Showrunner Summit: 12 Top TV Players Sound Off on Political Storylines, Sex Scenes and Pay Parity
Koury Angelo; Austin Hargrave

Showrunner Summit: 12 Top TV Players Sound Off on Political Storylines, Sex Scenes and Pay Parity

by Lacey Rose
May 10, 2018, 6:00am PDT

Heading into Emmy season and the upfronts, Whitney Cummings, Pamela Adlon and more television bosses unload on network pitch meetings ("'I already have a black show.' He said that right to my face") and the future of funny: "If we're thinking about the message it's sending out, there is no comedy. Comedy is over, it's dead."

"Our job is not to take care of people's feelings," says Whitney Cummings, the 35-year-old stand-up and self-identified "lib-tard" who was brought in to co-run ABC's revival of Roseanne. "Our job," she continues, with Pamela Adlon, 51, creator-star of FX's Better Things, nodding beside her, "is to make people think and make them laugh and make them talk."

Those were the motivations for Cummings and her writing staff to wrap themselves, narratively speaking, in such charged topics as guns, drugs, parenting and the election of President Trump for the controversial working-class comedy reboot. And her staff is not alone. Dear White People creator Justin Simien, 35, parlayed his Sundance indie into a Netflix dramedy, through which they unspool unflinching racial commentary in half-hour pops. "Our job," Simien adds, "is to make you uncomfortable."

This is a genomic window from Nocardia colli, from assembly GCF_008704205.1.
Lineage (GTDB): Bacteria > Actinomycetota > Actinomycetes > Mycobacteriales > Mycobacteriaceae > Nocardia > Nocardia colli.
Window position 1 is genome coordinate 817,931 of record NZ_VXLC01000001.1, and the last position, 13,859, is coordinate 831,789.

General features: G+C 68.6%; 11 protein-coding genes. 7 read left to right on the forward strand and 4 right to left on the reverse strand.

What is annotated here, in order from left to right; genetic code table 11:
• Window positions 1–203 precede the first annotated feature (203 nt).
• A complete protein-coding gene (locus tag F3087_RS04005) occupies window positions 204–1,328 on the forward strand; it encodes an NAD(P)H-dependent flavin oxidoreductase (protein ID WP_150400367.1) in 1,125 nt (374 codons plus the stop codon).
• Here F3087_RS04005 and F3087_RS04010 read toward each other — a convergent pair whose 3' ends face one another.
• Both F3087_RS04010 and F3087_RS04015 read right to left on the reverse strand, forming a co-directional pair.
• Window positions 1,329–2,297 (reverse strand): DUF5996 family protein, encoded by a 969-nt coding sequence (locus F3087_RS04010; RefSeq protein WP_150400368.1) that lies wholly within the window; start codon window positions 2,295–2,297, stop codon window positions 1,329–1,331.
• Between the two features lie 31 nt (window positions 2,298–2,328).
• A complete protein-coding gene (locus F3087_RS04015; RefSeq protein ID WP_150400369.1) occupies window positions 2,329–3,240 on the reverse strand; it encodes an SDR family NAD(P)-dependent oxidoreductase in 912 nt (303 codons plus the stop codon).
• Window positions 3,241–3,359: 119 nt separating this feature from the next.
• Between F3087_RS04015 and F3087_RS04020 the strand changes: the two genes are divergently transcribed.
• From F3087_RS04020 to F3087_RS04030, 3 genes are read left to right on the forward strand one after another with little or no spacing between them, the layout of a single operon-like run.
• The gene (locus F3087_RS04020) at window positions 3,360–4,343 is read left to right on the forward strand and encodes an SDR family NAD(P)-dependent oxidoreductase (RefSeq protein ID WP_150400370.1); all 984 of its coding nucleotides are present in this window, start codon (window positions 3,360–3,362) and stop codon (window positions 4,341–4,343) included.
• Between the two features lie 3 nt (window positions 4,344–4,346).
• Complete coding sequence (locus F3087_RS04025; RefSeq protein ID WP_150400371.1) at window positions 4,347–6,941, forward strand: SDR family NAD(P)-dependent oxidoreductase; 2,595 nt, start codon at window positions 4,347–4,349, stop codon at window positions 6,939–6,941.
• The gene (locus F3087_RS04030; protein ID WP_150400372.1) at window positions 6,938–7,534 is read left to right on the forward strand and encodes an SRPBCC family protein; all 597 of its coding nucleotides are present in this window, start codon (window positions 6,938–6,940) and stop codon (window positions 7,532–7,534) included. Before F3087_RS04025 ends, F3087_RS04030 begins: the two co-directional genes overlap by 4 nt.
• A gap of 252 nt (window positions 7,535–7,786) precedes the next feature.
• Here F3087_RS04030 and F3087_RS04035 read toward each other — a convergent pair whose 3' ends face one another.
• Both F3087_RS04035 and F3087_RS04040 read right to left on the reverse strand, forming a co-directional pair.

This spring, with another Emmy season underway, THR gathered 12 top showrunners for two separate conversations (April 16 and April 28) that also touched on such hot-button Hollywood issues as pay parity, inclusion and building trust in the writers room. Joining the pair of discussions: Alec Berg, 49 (HBO's Barry and Silicon Valley); Dan Futterman, 50 (Hulu's The Looming Tower); Courtney Kemp, 41 (Starz's Power); Peter Morgan, 55 (Netflix's The Crown); Bruce Miller, 53 (Hulu's The Handmaid's Tale); Michael Schur, 42 (NBC's The Good Place); Amy Sherman-Palladino, 52 (Amazon's The Marvelous Mrs. Maisel); David Shore, 58 (ABC's The Good Doctor); and Lena Waithe, 33 (Showtime's The Chi).